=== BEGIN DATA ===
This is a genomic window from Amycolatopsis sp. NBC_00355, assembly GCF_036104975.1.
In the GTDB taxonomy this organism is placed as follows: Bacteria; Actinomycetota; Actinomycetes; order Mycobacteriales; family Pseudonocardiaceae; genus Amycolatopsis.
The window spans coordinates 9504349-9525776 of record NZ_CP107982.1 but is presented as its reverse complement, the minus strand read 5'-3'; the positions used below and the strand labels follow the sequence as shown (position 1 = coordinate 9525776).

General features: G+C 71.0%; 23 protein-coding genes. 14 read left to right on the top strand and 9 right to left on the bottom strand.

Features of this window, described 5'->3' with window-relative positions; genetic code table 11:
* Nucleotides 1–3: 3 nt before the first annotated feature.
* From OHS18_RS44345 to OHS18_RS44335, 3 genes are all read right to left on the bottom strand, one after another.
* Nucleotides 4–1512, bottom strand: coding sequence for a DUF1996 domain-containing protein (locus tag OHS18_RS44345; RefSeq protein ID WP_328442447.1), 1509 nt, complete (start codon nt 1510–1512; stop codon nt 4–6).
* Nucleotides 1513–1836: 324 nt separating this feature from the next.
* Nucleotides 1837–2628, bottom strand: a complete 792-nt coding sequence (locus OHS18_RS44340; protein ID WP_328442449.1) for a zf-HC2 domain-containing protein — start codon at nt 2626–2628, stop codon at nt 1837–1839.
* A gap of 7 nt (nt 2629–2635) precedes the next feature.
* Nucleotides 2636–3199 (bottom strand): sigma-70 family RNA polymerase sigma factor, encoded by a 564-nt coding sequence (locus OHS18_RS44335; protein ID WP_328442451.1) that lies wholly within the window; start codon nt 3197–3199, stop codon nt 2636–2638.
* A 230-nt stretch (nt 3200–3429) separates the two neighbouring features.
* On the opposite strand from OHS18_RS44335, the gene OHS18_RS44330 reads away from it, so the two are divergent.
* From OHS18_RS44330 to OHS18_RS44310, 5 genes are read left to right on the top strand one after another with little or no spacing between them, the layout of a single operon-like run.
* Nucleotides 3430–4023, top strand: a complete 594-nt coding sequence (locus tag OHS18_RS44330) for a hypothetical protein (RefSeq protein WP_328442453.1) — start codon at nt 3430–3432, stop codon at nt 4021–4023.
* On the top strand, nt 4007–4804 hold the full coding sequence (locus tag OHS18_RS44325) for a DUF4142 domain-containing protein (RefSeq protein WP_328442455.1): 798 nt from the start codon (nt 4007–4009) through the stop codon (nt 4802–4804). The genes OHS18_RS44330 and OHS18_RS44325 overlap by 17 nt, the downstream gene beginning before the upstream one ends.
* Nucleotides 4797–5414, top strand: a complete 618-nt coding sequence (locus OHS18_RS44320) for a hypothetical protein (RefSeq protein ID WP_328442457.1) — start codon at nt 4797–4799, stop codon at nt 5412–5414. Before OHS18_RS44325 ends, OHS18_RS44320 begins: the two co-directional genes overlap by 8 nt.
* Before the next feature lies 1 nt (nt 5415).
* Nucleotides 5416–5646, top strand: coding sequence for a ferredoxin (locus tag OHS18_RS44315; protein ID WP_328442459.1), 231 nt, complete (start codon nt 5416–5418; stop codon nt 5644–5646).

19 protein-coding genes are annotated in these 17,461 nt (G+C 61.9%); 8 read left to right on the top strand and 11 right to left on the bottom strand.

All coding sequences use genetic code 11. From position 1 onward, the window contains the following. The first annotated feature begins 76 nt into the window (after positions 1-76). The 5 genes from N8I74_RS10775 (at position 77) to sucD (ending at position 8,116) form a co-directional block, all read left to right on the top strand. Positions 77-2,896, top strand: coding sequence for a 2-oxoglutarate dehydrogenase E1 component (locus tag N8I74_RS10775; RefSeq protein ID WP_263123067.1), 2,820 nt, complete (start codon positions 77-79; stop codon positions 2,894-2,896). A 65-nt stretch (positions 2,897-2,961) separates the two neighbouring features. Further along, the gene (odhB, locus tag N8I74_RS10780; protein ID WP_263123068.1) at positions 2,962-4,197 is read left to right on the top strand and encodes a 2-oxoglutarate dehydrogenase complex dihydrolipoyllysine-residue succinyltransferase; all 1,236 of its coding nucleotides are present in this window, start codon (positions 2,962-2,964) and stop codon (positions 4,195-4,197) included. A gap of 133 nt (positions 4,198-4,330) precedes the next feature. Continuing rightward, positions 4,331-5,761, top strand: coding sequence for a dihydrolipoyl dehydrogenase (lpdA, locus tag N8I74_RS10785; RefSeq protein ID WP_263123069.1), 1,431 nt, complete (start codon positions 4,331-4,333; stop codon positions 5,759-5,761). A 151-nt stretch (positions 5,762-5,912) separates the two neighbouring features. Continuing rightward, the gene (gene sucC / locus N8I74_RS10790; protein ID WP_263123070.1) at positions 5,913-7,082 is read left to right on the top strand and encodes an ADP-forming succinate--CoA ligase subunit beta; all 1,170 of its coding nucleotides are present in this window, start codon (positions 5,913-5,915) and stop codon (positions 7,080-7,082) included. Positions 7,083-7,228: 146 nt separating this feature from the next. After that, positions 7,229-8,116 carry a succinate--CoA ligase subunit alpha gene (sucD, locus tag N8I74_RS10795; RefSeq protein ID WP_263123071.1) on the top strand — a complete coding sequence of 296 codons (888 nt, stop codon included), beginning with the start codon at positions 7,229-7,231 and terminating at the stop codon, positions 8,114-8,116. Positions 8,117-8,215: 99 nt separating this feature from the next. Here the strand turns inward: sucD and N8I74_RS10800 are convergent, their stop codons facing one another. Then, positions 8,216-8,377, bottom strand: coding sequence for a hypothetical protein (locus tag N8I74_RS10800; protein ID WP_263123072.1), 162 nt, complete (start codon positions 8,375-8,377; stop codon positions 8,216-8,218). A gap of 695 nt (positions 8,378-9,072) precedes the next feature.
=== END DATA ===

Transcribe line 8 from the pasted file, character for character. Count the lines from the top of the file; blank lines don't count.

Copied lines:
* Nucleotides 4–1512, bottom strand: coding sequence for a DUF1996 domain-containing protein (locus tag OHS18_RS44345; RefSeq protein ID WP_328442447.1), 1509 nt, complete (start codon nt 1510–1512; stop codon nt 4–6).